Moving ahead, as the next phase in the SDG-CARE collaboration, we will leverage the SCDM in several areas. One immediate area is to develop interactive dashboards that will be able to provide a real-time overview of the key statistics in SCDM, monitor routine practice and for clinical decision support. In terms of clinical research, the team has embarked on a project using SCDM data to develop a model that uses routinely available data in primary care to predict asthma exacerbations. This will support identification of at-risk patients such that earlier and more resource-intensive interventions may be applied for this group. By working with SCDM data which is already routinely captured in the EMR, the team will be able to more easily deploy the model for use. The team also intends for the SCDM to influence public health policies, and is using the real-world data to investigate the impact of guideline non-conformance, such as yearly influenza vaccinations, on clinical outcomes, such as visits to emergency or hospitalizations for pneumonia. Findings from this may potentially result in guideline changes or lend support to tighter compliance. Further down, we also envision that the SCDM will provide the foundation for RWD collection for impactful, large-scale pragmatic clinical trials, akin to the applications from the Salford Lung Study [45].

In parallel, we will also work towards iteratively enhancing the SCDM. In the next phase, we will look toward including data from the only public paediatric and maternity tertiary hospital in Singapore—KK Women’s and Children Hospital (KKWCH). This will open up the potential to observe long-term trajectory of asthma from paediatric to adulthood and to perform more in-depth studies on determinants of poor outcomes.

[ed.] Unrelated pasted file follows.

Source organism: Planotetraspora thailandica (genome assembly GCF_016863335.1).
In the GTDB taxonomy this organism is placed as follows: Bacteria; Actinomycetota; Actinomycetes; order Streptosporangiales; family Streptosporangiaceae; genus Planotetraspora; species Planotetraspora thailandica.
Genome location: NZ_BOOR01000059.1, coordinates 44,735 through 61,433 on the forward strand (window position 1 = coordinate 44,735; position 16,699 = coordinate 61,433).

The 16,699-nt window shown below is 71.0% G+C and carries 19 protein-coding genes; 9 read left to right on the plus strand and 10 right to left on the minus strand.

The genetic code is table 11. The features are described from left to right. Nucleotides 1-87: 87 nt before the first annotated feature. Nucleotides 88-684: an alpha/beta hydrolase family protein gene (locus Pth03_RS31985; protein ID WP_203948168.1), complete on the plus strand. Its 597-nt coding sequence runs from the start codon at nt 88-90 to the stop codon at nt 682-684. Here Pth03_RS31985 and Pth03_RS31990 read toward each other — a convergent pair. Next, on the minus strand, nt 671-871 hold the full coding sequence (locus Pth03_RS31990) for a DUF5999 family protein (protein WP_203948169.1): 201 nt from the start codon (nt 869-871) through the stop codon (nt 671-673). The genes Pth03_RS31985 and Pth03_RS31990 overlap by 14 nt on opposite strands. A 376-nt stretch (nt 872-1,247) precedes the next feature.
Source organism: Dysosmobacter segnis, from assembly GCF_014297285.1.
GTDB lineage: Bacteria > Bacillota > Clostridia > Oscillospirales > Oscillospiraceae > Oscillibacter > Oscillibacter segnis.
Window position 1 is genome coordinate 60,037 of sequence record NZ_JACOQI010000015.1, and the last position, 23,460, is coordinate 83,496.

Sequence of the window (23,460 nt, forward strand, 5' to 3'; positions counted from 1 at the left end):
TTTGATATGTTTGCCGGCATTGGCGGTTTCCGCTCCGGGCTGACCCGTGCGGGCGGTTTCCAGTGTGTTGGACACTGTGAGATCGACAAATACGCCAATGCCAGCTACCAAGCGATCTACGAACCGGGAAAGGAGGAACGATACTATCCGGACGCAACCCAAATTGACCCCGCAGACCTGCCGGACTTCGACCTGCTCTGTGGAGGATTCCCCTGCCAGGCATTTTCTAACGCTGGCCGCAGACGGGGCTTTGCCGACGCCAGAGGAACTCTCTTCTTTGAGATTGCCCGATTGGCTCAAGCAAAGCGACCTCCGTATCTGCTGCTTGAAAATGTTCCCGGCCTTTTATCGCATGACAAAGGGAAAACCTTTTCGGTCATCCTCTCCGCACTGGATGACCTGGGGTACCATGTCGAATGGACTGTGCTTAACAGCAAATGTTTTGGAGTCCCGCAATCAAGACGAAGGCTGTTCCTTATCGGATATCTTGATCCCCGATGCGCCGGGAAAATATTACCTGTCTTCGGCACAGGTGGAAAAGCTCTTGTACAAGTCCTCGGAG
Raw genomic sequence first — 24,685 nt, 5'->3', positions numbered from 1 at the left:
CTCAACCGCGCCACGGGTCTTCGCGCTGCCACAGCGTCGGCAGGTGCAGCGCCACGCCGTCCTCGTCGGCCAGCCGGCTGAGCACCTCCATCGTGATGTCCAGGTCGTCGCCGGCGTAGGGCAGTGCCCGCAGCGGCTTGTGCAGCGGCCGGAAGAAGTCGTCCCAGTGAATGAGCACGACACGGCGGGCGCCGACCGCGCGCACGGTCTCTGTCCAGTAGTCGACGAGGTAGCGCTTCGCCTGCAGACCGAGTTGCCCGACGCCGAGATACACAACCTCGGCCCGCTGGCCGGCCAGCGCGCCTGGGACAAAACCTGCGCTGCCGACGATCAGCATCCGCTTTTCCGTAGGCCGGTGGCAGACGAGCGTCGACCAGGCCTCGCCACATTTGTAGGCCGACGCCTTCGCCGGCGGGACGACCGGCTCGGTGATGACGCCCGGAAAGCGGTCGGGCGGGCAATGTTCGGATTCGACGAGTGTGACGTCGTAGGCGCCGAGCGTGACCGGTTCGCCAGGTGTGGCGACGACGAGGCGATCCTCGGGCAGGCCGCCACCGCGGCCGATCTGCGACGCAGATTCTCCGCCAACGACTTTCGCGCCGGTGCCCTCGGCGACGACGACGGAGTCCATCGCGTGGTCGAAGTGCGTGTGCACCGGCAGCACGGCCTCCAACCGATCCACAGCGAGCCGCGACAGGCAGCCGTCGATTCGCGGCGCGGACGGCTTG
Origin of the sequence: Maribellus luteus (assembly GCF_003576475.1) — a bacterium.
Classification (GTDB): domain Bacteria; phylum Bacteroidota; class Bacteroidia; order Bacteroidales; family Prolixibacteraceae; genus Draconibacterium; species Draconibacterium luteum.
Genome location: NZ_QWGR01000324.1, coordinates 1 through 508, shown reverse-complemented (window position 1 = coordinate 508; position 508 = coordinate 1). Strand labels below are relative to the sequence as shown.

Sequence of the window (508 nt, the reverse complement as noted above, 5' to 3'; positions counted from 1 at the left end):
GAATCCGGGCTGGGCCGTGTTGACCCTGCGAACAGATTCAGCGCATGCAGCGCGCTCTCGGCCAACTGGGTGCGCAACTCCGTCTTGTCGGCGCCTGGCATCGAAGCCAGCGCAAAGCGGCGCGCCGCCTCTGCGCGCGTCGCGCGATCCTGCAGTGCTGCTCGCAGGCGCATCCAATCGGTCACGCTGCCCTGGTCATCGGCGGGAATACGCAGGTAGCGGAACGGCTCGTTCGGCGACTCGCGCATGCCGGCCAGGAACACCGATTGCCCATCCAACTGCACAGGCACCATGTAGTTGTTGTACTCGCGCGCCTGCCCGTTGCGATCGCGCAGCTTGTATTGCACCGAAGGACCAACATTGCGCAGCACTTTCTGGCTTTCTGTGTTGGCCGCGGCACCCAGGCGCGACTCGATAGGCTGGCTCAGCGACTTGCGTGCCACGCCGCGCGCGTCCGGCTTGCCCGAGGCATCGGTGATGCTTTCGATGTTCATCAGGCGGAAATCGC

Conclusion

We described the development of a RWD database for asthma and COPD in the largest public health care system in Singapore, spanning primary care to specialist and acute hospital care. By adopting a systematic process, we were able to ensure that it was robust, valid and applicable. This RWD database provides a unique opportunity for clinical and health services research in asthma and COPD, which can ultimately improve the care delivered to our patients.

Availability of data and materials

Data from the SingHealth COPD and Asthma Data Mart (SCDM) may be made available on reasonable request. The process for external parties to obtain the data are outlined in Additional file 1: Annex A.

Abbreviations

A&E:

Accident & Emergency Department

ACOS:

Asthma-COPD overlap syndrome

ACT:

Asthma control test

BMI:

Body mass index

BP:

Blood pressure

CDM:

Common data model

CAT:

COPD assessment test

Clindoc:

Sunrise Clinical Manager clinical document

COPD:

Chronic obstructive pulmonary disease

CPRD:

Clinical Practice Research Datalink

CT:

Computerized tomography

CXR:

Chest X-ray

DNDA:

Danish National Database for Asthma

eHints:

Electronic Health Intelligence System